November 7, 2014

It’s Friday, and in exactly one week, it will be the dress rehearsal for Wonderstruck. Just one week. It doesn’t seem too long ago that we were at the first workshop, but that was a whole month ago. I guess that’s the thing about spending a lot of time in a place where things exist entirely out of time. We can be forgiven for losing a few days.

Only a few of use went to the rehearsal last night, the Keen Guerillas who fancied singing in smaller groups. It wasn’t the usual reverential quiet that greeted us when we got to the museum. Every so often, Manchester Museum hosts After Hours, billed as ‘evening social events where you encounter the unexpected’, and hearing the blast of an electric guitar on entering the foyer was very unexpected. Quite appropriate, actually, for what we’re trying to do. Except we’re doing it with voices and stories, not electric guitars and projection screens.

Tina from People United was there last night, presumably to make sure that we were actually working and not just pulling silly faces before stuffing them with biscuits. She added an extra voice to ours. The Guest Guerilla.

We gathered in the Kanaris lecture theatre, which suddenly seemed very big with only a few of us in there. I don’t need to tell you about warm-ups by now. Funny faces etc. And of course the travel mugs and biscuits were there – we definitely would have been lost without them. Half of the group (me included) stayed with Boff and Sarah – the Keen Guerilla leaders, the Premier Primates – and the other half went with Dan and Josh to work on some storytelling. That’s the other part of Wonderstruck. Bringing the exhibitions to life through performing, telling stories, communicating the wonder of learning and investigating through the power of words.

They vanished, and we began.

Considering that there were only eight of us in total, we still filled the room with song. I suppose that’s the point – if we couldn’t fill an empty room, how would we cope when the audiences were there? And when you took away the Guest Guerilla and the Premier Primates, that left us five. The first song we learned was called Deeper on Down and was very much in the style of a barber shop quartet, minus do-wops. But there was a harmony. And clicking in time, which felt a bit like West Side Story. No jazz hands as of yet, but I’ll keep you posted. Then a reprise, of sorts, of Deeper on Down, called Higher and Higher. Harmonies again, and no clicking. And finally, we were taught A Song for the Scientists. There were harmonies to this one initially (and beautiful harmonies they were as well), but we decided to leave them when we were told the original inspiration for the song.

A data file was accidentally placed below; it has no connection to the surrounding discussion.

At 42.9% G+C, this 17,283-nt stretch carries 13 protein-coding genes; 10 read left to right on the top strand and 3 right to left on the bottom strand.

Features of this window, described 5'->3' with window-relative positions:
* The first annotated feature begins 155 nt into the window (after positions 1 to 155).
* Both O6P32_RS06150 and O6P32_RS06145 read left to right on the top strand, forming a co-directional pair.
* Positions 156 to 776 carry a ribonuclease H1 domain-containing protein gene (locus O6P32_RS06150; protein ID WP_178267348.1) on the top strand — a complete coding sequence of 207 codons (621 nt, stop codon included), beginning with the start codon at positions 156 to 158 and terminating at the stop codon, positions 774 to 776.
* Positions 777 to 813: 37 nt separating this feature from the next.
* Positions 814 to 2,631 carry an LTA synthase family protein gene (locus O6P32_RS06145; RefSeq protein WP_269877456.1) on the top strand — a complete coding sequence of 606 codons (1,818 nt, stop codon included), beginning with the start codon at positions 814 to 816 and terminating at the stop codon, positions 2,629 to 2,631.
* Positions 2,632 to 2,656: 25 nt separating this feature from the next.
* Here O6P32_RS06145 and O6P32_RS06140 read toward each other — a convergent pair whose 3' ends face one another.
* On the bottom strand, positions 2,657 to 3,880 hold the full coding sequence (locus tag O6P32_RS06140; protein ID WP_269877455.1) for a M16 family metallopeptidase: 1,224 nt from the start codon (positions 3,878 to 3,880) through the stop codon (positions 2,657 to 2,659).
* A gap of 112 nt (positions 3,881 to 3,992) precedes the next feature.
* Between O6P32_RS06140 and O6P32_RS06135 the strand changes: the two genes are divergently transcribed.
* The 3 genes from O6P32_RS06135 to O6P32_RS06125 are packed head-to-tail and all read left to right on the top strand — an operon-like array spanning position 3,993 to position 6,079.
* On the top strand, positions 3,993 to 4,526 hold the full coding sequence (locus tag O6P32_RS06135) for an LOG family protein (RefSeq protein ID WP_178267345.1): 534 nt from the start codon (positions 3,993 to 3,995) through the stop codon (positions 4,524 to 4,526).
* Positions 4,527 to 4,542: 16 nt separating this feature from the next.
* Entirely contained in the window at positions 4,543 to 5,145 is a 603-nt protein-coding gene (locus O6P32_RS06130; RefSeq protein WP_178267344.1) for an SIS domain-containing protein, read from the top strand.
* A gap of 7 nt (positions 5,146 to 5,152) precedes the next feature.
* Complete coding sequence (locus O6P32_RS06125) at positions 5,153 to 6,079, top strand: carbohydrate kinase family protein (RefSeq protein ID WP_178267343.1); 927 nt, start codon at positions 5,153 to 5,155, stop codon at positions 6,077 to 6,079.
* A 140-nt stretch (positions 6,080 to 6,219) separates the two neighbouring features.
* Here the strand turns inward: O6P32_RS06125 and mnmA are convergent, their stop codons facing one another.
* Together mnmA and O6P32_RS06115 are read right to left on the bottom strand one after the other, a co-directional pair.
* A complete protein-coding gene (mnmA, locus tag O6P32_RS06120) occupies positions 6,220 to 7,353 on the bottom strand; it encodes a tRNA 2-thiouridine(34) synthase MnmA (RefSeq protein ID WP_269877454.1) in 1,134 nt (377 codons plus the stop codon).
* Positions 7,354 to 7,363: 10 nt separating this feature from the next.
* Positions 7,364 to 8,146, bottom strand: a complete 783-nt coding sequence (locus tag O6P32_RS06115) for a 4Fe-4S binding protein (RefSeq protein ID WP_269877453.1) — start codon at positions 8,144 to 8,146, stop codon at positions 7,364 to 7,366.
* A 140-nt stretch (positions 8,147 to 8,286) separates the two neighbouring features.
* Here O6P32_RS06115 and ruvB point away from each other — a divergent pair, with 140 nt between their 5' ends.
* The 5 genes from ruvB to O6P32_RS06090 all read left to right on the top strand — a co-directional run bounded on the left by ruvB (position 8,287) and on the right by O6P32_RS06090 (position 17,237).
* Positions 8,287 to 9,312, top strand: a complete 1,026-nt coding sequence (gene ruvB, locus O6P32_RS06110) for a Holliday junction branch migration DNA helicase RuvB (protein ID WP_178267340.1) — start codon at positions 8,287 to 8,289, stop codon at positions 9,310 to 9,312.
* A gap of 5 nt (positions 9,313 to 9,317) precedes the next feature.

The HMS Challenger was one of the first research ships, fitted out with laboratories and dark rooms. Frederick G Pearcey was only seventeen when he joined the expedition as a cabin-boy-lab-assistant, and started off by getting paid seven old pence a day. He worked his way up through the science-y ranks to taxidermist, and when the voyage returned, was employed in the Challenger Office in Edinburgh before an expedition took him back to sea. Eventually, he ended up in the Manchester Museum in 1889, helping in the arrangements of the natural history collections.

So, a Song for the Scientists is a sea shanty. Call and response. And somehow, we didn’t think that the sailors of times gone by would have organised themselves into harmony groups.

We decided to leave the Kanaris and go into the depths of the museum, walking through the route we would (I think) take during the performances. I don’t want to give too much away, but there were a lot of stairs, and a lot of clicking. And a sense of mischief. Singing in a museum. I think we got the feel of it, the feeling like our parents had given us unexpected permission to jump in a puddle.

We can only imagine what it must have been like, setting off to explore and investigate the world. And that was the purpose of the Challenger. They were exploring to expand the knowledge of the deep sea, but they were exploring to explore. To know more about the unknown. And they must have stood there, on the deck of the ship at night, staring into the infinite horizon, and thought: there is so much we don’t know. And there is.

Sadly, I can’t make the rehearsal on Sunday. Someone has to caffeinate the general public. But Monday night’s rehearsal will be attended with vigour. It can’t come soon enough.

Set a course for next weekend, shipmates. Second star to the right, and straight into wonder.

Image: Drawing of the laboratories on HMS Challenger from Natural History Museum

Leave a Comment